Gordon, Bert I

Tagged: Film | People

(1922-    ) American filmmaker who typically directed, produced, co-wrote, and did the special effects for his low-budget productions in collaboration with his wife Flora Gordon (?   -?   ). After serving in World War II and making some television commercials, he began his film career with King Dinosaur (1955), a generally dire saga of the discovery of living Dinosaurs on another planet. This introduced his trademark technique: filming actors in front of rear-projected footage that made small creatures seem enormous, in this case ordinary lizards presented as dinosaurs. But his next Monster Movie, The Beginning of the End (1957), was significantly better, achieving a strange sort of conviction in its tale of giant grasshoppers invading Chicago despite the unpersuasive special effects, and this unheralded film may represent his best work. Along with other 1950s films along similar lines, like The Cyclops (1957), Attack of the Puppet People (1958; vt Six Inches Tall UK; vt The Fantastic Puppet People) and Earth vs the Spider (1958), Gordon then made his most famous film, The Amazing Colossal Man (1957), which endeavours to duplicate the sense of pathos evoked by the man growing very small in The Incredible Shrinking Man, in a manner both literally and figuratively clumsy, by presenting a man who is growing very large (> Great and Small). While far from effective, the film made enough money to prompt an inferior sequel, War of the Colossal Beast (1958; vt The Terror Strikes).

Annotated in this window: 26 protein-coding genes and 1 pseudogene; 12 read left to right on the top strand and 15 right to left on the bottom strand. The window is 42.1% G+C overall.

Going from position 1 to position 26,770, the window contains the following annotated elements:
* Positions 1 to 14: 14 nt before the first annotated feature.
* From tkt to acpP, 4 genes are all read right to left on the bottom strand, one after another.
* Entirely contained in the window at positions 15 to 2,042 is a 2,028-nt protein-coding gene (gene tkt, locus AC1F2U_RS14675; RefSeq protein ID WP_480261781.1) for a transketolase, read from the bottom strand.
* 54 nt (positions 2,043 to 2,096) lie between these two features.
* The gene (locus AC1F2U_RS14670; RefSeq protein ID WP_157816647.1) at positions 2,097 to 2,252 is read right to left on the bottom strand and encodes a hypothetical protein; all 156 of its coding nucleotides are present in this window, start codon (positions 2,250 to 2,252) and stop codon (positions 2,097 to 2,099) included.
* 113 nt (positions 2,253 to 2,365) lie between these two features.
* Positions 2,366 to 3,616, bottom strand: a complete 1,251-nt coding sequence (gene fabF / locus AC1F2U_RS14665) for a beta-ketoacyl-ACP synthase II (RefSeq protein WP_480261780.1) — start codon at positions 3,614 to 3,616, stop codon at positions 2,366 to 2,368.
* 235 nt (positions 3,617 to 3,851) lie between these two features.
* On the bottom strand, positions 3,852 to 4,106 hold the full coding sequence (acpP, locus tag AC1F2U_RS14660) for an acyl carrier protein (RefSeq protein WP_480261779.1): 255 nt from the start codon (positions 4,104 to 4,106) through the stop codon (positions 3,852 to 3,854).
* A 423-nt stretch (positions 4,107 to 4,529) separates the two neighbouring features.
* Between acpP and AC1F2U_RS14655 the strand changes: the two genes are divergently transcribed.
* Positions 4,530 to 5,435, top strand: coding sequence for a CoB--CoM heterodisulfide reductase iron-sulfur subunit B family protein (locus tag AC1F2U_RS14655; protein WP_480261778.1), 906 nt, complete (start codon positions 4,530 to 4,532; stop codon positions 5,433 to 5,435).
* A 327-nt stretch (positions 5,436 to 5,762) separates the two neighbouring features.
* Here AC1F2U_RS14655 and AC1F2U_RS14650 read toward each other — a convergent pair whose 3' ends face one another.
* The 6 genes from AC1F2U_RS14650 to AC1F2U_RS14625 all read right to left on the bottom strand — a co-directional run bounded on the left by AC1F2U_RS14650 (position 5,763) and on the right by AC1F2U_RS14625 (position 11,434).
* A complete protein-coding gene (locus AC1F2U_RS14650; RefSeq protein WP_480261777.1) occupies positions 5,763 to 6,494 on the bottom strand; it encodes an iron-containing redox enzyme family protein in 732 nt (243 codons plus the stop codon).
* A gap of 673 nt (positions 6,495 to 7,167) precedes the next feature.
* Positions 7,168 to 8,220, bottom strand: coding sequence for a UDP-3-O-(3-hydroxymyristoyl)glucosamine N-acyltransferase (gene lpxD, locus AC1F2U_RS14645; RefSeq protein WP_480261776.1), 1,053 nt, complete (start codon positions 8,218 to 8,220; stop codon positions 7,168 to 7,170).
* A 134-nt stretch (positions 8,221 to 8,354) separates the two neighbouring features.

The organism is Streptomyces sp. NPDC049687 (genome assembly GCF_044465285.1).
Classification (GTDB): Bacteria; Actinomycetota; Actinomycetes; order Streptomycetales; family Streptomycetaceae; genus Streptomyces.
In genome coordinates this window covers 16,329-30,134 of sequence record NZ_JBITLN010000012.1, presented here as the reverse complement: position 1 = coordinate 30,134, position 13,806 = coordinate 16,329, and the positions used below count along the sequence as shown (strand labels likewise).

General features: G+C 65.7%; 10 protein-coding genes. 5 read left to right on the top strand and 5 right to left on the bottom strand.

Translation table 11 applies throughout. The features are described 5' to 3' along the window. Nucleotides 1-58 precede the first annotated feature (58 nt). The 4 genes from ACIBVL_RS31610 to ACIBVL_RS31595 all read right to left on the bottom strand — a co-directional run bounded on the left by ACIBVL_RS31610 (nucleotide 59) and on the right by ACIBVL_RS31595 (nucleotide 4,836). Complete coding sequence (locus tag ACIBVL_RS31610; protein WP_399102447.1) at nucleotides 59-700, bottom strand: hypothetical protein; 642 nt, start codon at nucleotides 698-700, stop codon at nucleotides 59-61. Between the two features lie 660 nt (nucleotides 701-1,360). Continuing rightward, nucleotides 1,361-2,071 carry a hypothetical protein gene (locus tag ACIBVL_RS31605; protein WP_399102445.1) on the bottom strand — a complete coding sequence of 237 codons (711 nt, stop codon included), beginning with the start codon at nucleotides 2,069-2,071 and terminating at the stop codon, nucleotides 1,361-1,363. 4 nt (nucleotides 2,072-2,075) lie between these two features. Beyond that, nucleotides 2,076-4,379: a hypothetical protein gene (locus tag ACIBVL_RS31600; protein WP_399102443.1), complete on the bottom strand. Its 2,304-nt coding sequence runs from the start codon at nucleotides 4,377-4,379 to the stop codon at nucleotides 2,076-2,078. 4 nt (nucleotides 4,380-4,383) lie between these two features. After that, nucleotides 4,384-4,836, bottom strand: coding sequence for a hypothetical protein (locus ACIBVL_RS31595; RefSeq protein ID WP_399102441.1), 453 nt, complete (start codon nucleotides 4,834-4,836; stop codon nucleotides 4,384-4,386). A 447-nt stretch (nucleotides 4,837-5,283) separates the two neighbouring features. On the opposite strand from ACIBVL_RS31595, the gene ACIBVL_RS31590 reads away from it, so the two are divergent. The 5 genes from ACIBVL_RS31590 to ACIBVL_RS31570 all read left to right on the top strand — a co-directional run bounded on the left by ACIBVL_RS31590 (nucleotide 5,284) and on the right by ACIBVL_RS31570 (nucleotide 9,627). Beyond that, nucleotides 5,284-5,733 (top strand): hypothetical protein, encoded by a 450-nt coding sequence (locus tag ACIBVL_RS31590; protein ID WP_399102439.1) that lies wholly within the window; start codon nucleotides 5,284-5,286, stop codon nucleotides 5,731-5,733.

In the 1960s, Gordon made one more of his typical sf films – Village of the Giants (1965), an almost unwatchable reimagining of H G Wells's The Food of the Gods and How It Came to Earth (1904) as a teen comedy – but otherwise branched out in other genres: fantasy with The Boy and the Pirates (1960), Famous Ghost Stories (1961) and The Magic Sword (1962); horror with Tormented (1960), Picture Mommy Dead (1966), Necromancy (1972); and the Sex comedy How to Succeed with Sex (1970). But he enthusiastically returned to sf films in the mid-1970s with two more adaptations of Wells's stories, another version of Food of the Gods (1976) and Empire of the Ants (1977), purportedly based on "The Empire of the Ants" (December 1905 Strand). As if stung by criticisms of his previous rear-projection, the enormous creatures in these films are genuine artifices that interact with the actors, but the films as a whole are really no better than his earlier works, despite the higher budgets and the presence of recognizable stars, and they lack the sporadic charm of his 1950s films.

Today, Gordon's reputation is not what it should be because he has been victimized by the growing perception that all older films lacking the polish of contemporary productions are suitable solely to be laughed at (Gordon has been featured on Mystery Science Theater 3000 more than any other filmmaker). Yet Gordon made clever use of very limited resources to make films of a sort that many people in the 1950s wished to see, and many other filmmakers were not then making; his labours were therefore welcomed by audiences of his time; and his better films can still be appreciated today by viewers who resolve to be entertained instead of amused and open their minds to their crude but genuine evocations of a Sense of Wonder. [GW]

Bertram Ira Gordon

born Kenosha, Wisconsin: 24 September 1922

died

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